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CANTo IV.] ROKEBY. 189

That very calm and callous look,
That fiendish sneer his visage took,
As when he said, in scornful mood,
“There is a gallant in the wood –
I did not slay him as he stood—
All praise be to my Maker given :
Long suffrance is one path to heaven.”

XXV.
Thus far the woful tale was heard,
When something in the thicket stirr'd.
Up Redmond sprung ; the villain Guy,
(For he it was that lurk'd so nigh,)
Drew back—he durst not cross his steel
A moment's space with brave O'Neale,
For all the treasured gold that rests
In Mortham's iron-banded chests.
Redmond resumed his seat;-he said,
Some roe was rustling in the shade.
Bertram laugh’d grimly, when he saw
His timorous comrade backward draw ;
“A trusty mate art thou, to fear
A single arm, and aid so near !
Yet have I seen thee mark a deer.
Give me thy carabine—I’ll show
An art that thou wilt gladly know,
How thou mayst safely quell a foe.”

XXVI.
On hands and knces fierce Bertram drew
The spreading birch and hazels through,

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Till he had Redmond full in view ;
The gun he levell’d—Mark like this
Was Bertram never known to miss,
When fair opposed to aim there sate
An object of his mortal hate.
That day young Redmond's death had seen,
13ut twice Matilda came between
The carabine and Redmond's breast,
Just ere the spring his finger press'd.
A deadly oath the ruffian swore,
But yet his fell design forbore :
“It ne'er,” he mutter'd, “shall be said,
That thus I scath'd thee, haughty maid!”
Then moved to seek more open aim,
When to his side Guy Denzil came :
“Bertram, forbear !—we are undone
Forever, if thou fire the gun.
By all the fiends, an armed force
Descends the dell, of foot and horse
We perish if they hear a shot—
Madman we have a safer plot—
Nay, friend, be ruled, and bear thee back!
Behold, down yonder hollow track,
The warlike leader of the band
Comes, with his broadsword in his hand.”
Bertram look’d up; he saw, he knew
That Denzil’s fears had counsell'd true,
Then cursed his fortune and withdrew,
Threaded the woodlands undescried,
And gain'd the cave on Greta side.

XXV II. They whom dark Bertram, in his wrath, Doom'd to captivity or death, Their thoughts to one sad subject lent, Saw not nor heard the ambushment. Heedless and unconcern'd they sate, While on the very verge of fate; Heedless and unconcern'd remain'd, When Heaven the murderer's arm restrained ; As ships drift darkling down the tide, . . Nor see the shelves o'er which they glide. Uninterrupted thus they heard What Mortham's closing tale declared. IIe spoke of wealth as of a load, By Fortune on a wretch bestow'd, In bitter mockery of hate, His cureless woes to aggravate ; But yet he pray’d Matilda's care Might save that treasure for his heirHis Edith's son—for still he raved As confident his life was saved ; In frequent vision, he averr'd, He saw his face, his voice he heard, Then argued calm—had murder been, The blood, the corpses, had been seen ; Some had pretended, too, to mark On Windermere a stranger bark, Whose crew, with jealous care, yet mild, Guarded a female and a child. While these faint proofs he told and press d, Hope seem'd to kindle in his breast;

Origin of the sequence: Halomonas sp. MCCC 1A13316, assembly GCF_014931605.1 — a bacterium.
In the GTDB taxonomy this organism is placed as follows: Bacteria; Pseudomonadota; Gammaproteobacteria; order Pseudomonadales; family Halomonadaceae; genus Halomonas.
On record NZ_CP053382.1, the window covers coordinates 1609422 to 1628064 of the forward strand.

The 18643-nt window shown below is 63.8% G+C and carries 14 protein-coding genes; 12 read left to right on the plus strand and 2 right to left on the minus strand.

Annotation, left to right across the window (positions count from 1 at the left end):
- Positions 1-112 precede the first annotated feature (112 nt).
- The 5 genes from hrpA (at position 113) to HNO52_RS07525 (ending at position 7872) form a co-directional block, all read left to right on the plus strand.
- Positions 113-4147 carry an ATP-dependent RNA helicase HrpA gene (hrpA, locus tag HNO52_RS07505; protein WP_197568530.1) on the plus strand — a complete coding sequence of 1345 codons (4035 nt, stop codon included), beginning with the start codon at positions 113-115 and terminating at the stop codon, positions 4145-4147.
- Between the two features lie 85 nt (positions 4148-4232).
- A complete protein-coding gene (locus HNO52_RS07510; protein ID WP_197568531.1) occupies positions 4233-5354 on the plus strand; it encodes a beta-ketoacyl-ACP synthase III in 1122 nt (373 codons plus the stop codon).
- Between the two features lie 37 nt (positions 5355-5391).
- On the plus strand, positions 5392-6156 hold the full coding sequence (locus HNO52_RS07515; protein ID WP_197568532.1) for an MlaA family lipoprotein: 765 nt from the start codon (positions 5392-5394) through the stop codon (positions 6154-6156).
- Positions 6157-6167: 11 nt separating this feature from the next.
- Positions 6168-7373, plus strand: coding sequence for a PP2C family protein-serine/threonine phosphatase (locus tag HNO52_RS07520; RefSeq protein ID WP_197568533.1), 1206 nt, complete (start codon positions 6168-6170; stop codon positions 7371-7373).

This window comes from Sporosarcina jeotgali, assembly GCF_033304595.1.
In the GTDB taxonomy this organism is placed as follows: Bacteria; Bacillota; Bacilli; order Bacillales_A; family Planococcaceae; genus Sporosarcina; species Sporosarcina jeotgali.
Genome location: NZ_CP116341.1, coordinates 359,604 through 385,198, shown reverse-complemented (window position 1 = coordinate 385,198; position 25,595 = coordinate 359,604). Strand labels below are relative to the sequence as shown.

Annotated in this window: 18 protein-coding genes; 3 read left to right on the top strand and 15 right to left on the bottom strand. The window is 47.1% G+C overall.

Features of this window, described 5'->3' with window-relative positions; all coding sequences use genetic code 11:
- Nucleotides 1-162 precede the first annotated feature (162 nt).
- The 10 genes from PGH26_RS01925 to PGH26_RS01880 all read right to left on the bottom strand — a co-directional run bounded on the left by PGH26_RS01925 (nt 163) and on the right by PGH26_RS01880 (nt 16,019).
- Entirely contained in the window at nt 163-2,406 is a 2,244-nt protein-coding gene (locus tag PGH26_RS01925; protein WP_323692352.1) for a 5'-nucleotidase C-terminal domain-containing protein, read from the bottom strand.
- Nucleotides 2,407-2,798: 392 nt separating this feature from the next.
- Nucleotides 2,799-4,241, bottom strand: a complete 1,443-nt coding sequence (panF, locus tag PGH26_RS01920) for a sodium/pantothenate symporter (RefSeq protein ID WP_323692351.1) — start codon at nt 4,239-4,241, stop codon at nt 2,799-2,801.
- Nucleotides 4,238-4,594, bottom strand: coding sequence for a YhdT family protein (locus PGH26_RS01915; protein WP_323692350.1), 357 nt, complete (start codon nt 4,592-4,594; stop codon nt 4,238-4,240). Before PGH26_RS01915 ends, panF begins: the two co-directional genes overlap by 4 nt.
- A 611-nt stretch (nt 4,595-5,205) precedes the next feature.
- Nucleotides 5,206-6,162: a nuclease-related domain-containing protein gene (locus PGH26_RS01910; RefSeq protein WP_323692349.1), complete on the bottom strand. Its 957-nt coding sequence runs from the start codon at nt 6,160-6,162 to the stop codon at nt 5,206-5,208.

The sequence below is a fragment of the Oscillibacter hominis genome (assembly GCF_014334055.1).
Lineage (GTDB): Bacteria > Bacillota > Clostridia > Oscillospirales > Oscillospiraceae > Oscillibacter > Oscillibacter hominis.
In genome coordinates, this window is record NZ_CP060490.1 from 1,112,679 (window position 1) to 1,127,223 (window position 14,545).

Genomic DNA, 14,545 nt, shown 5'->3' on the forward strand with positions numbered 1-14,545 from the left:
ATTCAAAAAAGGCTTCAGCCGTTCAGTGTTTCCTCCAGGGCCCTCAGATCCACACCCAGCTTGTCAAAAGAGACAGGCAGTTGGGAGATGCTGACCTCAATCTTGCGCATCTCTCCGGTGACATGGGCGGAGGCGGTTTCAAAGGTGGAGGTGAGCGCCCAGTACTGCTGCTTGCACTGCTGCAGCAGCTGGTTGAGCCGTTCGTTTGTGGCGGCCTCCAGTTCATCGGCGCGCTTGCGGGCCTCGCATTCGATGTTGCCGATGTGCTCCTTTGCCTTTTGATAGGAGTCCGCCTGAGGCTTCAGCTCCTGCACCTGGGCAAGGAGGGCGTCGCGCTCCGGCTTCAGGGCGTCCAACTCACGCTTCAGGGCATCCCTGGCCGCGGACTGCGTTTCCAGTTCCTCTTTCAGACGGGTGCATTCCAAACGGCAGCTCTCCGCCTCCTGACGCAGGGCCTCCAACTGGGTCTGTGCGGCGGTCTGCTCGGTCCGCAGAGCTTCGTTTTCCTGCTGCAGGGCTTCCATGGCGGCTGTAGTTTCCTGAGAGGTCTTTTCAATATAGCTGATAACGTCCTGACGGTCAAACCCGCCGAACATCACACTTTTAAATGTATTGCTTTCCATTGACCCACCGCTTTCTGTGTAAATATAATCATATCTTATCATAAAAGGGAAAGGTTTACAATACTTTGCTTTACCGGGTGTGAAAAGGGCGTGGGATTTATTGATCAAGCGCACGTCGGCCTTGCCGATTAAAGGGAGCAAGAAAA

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Though inconsistent, vague, and vain,
It warp'd his judgment, and his brain.”

XXVIII. These solemn words his story close – “Heaven witness for me, that I chose My part in this sad civil fight, Moved by no cause but England’s right. My country’s groans have bid me draw My sword for gospel and for law ;These righted, I fling arms aside, And seek my son through Europe wide. My wealth, on which a kinsman nigh Already casts a grasping eye, With thee may unsuspected lie. When of my death Matilda hears, Let her retain her trust three years; If none, from me, the treasure claim, Perish’d is Mortham's race and name. Then let it leave her generous hand, And flow in bounty o'er the land; Soften the wounded prisoner's lot, Rebuild the peasant's ruined cot; So spoils, acquired by fight afar, Shall mitigate domestic war.”

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To that high mind, by sorrow swerved,
Gave sympathy his woes deserved;"
But Wilfrid chief, who saw reveal’d
Why Mortham wish'd his life conceal’d,
In secret, doubtless, to pursue
The schemes his wilder'd fancy drew.
Thoughtful he heard Matilda tell,
That she would share her father's cell,
IIis partner of captivity,
Where'er his prison-house should be :
Yet grieved to think that Rokeby-hall,
Dismantled, and forsook by all,
Open to rapine and to stealth,
Had now no safeguard for the wealth,
Intrusted by her kinsman kind,
And for such noble use design'd.
“Was Barnard Castle then her choice,”
Wilfrid inquired with hasty voice,
“Since there the victor's laws ordain,
Her father must a space remain *"
A flutter'd hope his accents shook,
A flutter'd joy was in his look.
Matilda hasten’d to reply,
For anger flash'd in Redmond's eye –
“Duty,” she said, with gentle grace,
• Kind Wilfrid, has no choice of place ;
Else had I for my sire assign'd
Prison less galling to his mind,
1 |xis.--To that high mind thus warp'd and swerved,
The pity gave his woes deserved.”!
WOL. IV. 13

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